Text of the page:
1911 Encyclopædia Britannica/Chardin, Sir John

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CHARDIN, SIR JOHN (1643–1713), French traveller, was born at Paris in 1643. His father, a wealthy jeweller, gave him an excellent education, and trained him in his own art; but instead of settling down in the ordinary routine of the craft, he set out in company with a Lyons merchant named Raisin in 1665 for Persia and India, partly on business and partly to gratify his own inclination. After a highly successful journey, during which he had received the patronage of Shah Abbas II. of Persia, he returned to France in 1670, and there published in the following year Récit du Couronnement du roi de Perse Soliman III. Finding, however, that his Protestant profession cut him off from all hope of honours or advancement in his native country, he set out again for Persia in August 1671. This second journey was much more adventurous than the first, as instead of going directly to his destination, he passed by Smyrna, Constantinople, the Crimea, Caucasia, Mingrelia and Georgia, and did not reach Ispahan till June 1673. After four years spent in researches throughout Persia, he again visited India, and returned to Europe by the Cape of Good Hope in 1677. The persecution of Protestants in France led him, in 1681, to settle in London, where he was appointed jeweller to the court, and received from Charles II. the honour of knighthood. In 1683 he was sent to Holland as representative of the English East India Company; and in 1686 he published the first part of his great narrative—The Travels of Sir John Chardin into Persia and the East Indies, &c. (London). Sir John died in London in 1713, and was buried in Westminster Abbey, where his monument bears the inscription Nomen sibi fecit eundo.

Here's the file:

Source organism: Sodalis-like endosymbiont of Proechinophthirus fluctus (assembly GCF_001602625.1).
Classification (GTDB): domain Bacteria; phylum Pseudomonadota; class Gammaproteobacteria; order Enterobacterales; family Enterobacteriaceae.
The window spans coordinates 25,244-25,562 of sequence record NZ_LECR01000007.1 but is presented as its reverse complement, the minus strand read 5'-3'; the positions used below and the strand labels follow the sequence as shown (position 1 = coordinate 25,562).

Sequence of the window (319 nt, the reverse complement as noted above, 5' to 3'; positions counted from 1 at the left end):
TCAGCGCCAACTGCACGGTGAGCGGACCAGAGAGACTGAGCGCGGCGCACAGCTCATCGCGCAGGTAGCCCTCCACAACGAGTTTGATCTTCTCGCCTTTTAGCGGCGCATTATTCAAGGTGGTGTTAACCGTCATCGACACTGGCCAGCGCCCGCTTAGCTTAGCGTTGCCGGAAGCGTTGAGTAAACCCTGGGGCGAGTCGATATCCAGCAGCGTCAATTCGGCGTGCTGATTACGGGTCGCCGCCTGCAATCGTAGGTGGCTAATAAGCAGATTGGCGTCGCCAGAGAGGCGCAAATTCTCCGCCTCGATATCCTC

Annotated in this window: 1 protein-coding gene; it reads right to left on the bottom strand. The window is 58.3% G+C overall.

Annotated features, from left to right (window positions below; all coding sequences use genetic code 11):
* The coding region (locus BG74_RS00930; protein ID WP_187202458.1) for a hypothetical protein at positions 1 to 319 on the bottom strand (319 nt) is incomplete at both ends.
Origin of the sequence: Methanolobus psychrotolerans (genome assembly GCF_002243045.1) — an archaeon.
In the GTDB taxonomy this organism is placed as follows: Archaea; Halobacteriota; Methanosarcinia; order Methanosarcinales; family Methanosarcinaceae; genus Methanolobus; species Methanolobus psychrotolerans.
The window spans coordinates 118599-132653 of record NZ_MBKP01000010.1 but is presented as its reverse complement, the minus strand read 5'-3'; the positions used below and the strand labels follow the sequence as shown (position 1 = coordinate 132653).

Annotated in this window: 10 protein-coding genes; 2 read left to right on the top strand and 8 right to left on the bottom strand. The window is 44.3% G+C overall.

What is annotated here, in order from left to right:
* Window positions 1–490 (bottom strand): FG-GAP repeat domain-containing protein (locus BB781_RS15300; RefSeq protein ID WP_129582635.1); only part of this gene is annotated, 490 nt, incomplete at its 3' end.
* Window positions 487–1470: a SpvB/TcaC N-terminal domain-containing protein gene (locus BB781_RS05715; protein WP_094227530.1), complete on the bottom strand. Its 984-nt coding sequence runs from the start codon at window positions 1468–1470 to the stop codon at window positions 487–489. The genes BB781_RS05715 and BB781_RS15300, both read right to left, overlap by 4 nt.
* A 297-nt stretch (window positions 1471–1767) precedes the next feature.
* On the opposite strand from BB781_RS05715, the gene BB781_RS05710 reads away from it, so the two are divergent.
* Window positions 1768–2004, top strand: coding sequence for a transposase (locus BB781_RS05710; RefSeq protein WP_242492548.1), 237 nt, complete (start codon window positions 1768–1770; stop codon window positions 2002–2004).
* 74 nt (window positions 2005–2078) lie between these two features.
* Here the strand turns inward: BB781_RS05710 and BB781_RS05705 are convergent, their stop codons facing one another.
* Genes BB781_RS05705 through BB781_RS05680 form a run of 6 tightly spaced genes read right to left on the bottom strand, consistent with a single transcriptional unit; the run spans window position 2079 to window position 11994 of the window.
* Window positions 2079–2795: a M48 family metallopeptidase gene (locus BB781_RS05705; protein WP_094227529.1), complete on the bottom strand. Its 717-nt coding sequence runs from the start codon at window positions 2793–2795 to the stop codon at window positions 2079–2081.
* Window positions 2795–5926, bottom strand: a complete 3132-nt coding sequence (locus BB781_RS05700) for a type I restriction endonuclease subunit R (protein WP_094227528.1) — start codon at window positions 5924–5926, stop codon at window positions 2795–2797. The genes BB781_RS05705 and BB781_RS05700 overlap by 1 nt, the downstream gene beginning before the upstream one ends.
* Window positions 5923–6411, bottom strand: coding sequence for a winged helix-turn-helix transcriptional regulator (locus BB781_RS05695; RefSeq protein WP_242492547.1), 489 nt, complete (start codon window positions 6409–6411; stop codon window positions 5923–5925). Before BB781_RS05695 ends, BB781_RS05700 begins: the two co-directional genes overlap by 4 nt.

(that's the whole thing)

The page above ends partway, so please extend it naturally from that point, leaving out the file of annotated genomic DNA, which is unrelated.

It was not till 1711 that the complete account of Chardin’s travels appeared, under the title of Journal du voyage du chevalier Chardin, at Amsterdam. The Persian portion is to be found in vol. ii. of Harris’s Collection, and extracts are reprinted by Pinkerton in vol. ix. The best complete reprint is by Langlès (Paris, 1811). Sir John Chardin’s narrative has received the highest praise from the most competent authorities for its fulness, comprehensiveness and fidelity; and it furnished Montesquieu, Rousseau, Gibbon and Helvétius with most important material.